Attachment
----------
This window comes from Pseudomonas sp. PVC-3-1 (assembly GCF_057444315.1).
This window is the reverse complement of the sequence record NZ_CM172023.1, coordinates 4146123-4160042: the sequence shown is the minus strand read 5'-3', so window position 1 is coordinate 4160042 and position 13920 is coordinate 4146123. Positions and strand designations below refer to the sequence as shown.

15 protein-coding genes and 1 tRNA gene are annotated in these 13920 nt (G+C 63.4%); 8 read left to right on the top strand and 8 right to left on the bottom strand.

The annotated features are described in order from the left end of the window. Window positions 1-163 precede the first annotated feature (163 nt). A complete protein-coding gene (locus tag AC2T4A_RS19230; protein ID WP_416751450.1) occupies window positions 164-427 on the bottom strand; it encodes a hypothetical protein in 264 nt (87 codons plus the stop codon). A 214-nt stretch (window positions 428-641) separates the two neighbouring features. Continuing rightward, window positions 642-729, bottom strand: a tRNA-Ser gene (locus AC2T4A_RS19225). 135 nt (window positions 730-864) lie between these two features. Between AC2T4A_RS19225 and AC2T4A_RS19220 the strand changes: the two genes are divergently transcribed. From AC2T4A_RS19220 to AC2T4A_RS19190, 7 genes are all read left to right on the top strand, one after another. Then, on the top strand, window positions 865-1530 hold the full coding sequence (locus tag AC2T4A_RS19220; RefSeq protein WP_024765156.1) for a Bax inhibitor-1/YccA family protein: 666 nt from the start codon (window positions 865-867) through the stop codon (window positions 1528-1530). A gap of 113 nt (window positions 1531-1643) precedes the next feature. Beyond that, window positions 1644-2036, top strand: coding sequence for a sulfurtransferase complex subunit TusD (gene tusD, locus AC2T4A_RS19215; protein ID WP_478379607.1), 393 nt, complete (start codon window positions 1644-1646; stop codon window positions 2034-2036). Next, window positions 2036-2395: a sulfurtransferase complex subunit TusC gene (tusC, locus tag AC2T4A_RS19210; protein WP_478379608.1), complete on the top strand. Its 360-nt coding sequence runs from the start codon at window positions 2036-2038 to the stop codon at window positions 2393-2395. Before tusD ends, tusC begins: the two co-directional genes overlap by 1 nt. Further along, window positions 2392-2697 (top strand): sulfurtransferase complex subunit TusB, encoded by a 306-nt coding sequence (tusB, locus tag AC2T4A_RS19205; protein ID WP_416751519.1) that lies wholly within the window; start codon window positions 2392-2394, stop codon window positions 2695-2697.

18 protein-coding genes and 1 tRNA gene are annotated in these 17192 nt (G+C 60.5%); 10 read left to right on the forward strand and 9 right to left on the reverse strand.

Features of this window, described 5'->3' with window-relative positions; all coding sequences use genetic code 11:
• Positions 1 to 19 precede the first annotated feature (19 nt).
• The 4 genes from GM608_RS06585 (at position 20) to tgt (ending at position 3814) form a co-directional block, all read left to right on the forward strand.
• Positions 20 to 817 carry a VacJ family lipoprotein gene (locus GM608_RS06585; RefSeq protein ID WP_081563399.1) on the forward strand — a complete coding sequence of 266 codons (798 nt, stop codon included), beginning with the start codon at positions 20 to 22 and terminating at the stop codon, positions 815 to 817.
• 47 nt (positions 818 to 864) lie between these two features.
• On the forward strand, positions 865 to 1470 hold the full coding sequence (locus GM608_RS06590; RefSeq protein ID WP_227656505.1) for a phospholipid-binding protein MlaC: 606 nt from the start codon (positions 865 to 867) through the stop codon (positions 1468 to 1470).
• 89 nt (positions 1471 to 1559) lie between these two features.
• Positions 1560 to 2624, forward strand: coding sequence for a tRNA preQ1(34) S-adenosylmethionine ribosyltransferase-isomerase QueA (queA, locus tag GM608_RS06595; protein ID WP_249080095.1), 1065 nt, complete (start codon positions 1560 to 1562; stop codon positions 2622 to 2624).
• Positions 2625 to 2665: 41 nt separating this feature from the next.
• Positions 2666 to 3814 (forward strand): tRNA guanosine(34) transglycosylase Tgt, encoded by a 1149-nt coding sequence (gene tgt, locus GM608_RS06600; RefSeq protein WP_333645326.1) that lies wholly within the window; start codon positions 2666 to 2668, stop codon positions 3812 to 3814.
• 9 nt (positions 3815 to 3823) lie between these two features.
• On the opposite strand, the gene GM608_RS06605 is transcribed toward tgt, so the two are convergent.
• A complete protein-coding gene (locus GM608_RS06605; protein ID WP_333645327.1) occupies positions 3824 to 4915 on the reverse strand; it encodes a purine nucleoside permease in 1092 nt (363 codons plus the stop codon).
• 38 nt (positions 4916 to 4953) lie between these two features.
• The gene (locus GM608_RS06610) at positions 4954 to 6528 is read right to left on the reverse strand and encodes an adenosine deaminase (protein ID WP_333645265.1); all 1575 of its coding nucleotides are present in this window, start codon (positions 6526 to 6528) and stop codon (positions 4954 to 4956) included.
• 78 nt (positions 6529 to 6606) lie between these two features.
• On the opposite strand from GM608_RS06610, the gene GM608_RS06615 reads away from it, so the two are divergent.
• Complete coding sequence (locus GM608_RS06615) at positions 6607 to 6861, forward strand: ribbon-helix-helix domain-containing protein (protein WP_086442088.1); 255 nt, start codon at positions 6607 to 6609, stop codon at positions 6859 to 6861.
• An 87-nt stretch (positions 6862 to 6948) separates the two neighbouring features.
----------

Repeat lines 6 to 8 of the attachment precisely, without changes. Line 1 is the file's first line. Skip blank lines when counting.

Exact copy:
Features of this window, described 5'->3' with window-relative positions; all coding sequences use genetic code 11:
• Positions 1 to 19 precede the first annotated feature (19 nt).
• The 4 genes from GM608_RS06585 (at position 20) to tgt (ending at position 3814) form a co-directional block, all read left to right on the forward strand.